Situated a short walk from the main part of the Campus, the sanctuary of the Medical Centre is where boys are welcomed as the first port of call for the majority of illnesses and injuries. Di Stone joined in 2006. We asked her about her journey to Radley.

We emigrated from South Africa to the UK in late 2000. Having been a Nurse back home, I started work at the John Radcliffe Hospital in Oxford, but soon moved to Abingdon Community Hospital as it was far more convenient. At that point I had two young children so I chose to do two nights a week which meant I could still be around for them and help at school whenever they needed volunteers. I happened to see an advert to join the school nursing team at Radley College in 2006, and thought that it would be a wonderful, new, and exciting role to pursue. The idea of having school holidays and not doing only night duty also appealed to me. So, I threw caution to the wind and applied to be part of the team, and it was the best move ever. Jane Lambert (Lead Nurse) and Julian Moore (Medical Officer) interviewed everyone, and seven nurses were employed to start in September 2006.

What was it like when you arrived?
We took over from two nurses, Kenis Barker and Margaret Hutton, who manned the medical centre 24/7 during term time. The only time they ever worked together was a Saturday afternoon in Michaelmas Term, dealing with rugby injuries, so they must have been exhausted! It ran differently back then, but around the time I joined the old-fashioned Infirmary became the Medical Centre and Matrons became known as Pastoral Housemistresses (PHMs). The school was ready to modernise under Angus McPhail who was the Warden at the time.

As Jane Lambert was an experienced school nurse, she was fantastic at managing a team who had varied nursing backgrounds and many had never ventured into school nursing before. The likes of Anna Gomersall and all the PHMs were wonderful at giving advice and welcoming us to Radley, especially as the Radley culture and terminology was very new to us all. Looking after the boys was the easy part!

How would you describe working as part of the Medical Centre team?
The Medical Centre team comprises adult and paediatric nurses, as well as an admin and health care assistant. We cover a wide range of care from minor illness and injuries to monitoring asthma, giving travel advice and vaccinations if needed and looking after mental and emotional wellbeing. Radley College has been brilliant at facilitating our needs and allowing us to attend specialised courses. Although we are all individuals who specialise in specific types of care, we complement and support each other, which makes the medical centre a lovely department to work in.

What else has changed during your time at Radley?
The most notable change has been moving from paper records to electronic records. For example, the daily absence list was printed and stuck on the door of Common Room. Nowadays, there is no paper in sight; the daily absence list is posted online so all teachers have access to it.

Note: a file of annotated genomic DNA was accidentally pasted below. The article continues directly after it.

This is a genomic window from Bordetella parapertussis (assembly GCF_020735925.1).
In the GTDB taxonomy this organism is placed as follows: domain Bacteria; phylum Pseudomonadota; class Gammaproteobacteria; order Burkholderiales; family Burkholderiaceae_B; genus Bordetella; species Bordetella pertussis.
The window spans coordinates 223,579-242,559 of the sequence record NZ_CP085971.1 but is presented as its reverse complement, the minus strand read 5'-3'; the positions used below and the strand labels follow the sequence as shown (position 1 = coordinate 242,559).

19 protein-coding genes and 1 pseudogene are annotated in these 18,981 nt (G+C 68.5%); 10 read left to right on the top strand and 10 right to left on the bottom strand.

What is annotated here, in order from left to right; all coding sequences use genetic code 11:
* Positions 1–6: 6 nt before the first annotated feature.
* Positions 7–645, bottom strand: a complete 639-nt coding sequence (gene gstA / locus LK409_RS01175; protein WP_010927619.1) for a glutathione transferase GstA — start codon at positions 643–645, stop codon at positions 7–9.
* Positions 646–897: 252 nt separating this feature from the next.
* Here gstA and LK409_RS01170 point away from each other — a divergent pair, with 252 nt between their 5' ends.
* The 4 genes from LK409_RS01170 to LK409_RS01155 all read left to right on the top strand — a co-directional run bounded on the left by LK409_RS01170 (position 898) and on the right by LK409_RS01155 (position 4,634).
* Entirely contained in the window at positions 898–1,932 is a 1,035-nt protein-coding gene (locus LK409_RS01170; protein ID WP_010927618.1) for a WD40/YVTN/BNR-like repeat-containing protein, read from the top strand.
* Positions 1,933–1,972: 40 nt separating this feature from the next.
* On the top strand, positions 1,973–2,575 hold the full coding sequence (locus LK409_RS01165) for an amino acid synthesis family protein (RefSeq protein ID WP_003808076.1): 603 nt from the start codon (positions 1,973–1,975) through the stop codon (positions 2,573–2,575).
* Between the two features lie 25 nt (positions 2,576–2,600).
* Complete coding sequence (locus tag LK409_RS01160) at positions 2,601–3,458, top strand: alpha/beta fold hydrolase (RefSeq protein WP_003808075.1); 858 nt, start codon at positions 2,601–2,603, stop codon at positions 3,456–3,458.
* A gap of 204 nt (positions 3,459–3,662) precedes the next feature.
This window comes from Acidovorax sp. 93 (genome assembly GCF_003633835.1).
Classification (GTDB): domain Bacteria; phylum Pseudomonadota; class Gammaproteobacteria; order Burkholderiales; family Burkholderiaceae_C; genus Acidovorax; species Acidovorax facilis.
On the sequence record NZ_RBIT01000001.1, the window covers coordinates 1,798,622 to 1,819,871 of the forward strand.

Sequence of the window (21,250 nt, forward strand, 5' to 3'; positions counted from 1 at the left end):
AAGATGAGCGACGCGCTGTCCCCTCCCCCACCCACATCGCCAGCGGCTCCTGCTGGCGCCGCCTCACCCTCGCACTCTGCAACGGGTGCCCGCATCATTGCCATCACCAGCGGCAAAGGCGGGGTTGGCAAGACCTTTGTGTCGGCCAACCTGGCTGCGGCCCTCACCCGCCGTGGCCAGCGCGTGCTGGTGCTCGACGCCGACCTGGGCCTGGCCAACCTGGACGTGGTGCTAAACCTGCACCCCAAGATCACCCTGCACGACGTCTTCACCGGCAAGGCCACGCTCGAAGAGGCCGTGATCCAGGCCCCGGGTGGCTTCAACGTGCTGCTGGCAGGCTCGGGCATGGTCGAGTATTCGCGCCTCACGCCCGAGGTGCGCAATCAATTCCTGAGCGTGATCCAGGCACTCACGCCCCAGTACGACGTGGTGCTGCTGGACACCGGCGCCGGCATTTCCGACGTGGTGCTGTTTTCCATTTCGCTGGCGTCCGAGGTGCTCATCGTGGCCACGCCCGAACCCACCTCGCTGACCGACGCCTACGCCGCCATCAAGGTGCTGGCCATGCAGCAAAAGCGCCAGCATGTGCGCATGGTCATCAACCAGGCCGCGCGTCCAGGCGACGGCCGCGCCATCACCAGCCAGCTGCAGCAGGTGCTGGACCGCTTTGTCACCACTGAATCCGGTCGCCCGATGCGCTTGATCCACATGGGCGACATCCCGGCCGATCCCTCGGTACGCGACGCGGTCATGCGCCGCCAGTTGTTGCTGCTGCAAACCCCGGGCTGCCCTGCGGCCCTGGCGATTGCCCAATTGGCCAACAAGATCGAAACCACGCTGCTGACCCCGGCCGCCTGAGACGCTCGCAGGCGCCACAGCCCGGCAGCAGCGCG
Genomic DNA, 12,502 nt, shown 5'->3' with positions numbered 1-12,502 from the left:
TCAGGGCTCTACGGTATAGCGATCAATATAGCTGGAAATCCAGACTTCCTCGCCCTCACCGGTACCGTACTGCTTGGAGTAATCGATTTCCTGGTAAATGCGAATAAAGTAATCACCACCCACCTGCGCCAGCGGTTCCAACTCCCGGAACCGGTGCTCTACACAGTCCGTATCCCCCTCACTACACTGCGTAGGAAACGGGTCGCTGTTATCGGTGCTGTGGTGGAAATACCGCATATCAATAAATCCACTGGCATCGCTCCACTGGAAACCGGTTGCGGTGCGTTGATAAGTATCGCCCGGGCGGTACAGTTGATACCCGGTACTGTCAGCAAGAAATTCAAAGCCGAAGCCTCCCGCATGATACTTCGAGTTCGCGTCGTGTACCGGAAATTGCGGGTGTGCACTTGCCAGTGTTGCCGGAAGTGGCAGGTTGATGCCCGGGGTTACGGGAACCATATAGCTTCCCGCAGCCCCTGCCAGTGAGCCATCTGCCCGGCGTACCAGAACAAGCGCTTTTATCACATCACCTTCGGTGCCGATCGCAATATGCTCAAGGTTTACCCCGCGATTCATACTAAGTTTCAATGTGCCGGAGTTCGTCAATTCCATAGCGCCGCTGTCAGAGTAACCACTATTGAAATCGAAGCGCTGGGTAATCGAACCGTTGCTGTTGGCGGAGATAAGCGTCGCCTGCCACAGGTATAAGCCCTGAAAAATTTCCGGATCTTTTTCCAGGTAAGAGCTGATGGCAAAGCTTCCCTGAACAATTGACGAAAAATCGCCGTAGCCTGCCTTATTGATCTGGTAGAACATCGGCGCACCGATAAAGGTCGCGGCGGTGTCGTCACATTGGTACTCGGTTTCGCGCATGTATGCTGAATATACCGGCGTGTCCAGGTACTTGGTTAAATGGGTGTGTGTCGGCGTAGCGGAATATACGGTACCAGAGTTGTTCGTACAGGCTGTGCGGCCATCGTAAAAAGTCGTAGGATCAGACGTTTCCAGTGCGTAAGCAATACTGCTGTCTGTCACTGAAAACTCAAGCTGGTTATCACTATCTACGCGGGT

The boys’ medical records also moved from paper to electronic records in 2008. This was linked up with Long Furlong Medical Centre in Abingdon, where all pupils are registered, making our job easier as we can update their NHS records online.

As soon as I started here it just felt like home, I immediately felt comfortable.

Can you pick a highlight from your time at Medical Centre so far?
There are hundreds! The biggest highlight is having a window into these students’ lives. Watching them grow up, arriving as timid Shells and leaving as confident 6.2s is very special. It is always a highlight when you hear of ORs who have gone on to achieve so much, be it personally or professionally.

One highlight I never expected came from being furloughed in early 2021, and volunteering with the Covid vaccination clinic during Lockdown, along with Xante Cummings, Yvonne Marsh-Wilson and Emma Smith. We thoroughly enjoyed it and were able to meet GPs, pharmacists, nurses, and admin staff that we would never normally meet. Everyone that came in for their jab was very grateful, it was a joy to see so much positivity during a tough time for all. We started in the January and ran through to the April, so even when term had started again here, we offered any time we could.

What makes Radley a special place to work?
As soon as I started here it just felt like home, I immediately felt comfortable. There are numerous joys that make my job incredibly special: being part of a lovely team, working alongside the PHMs and the wider Radley community, but the greatest privilege has to be looking after the Radley students.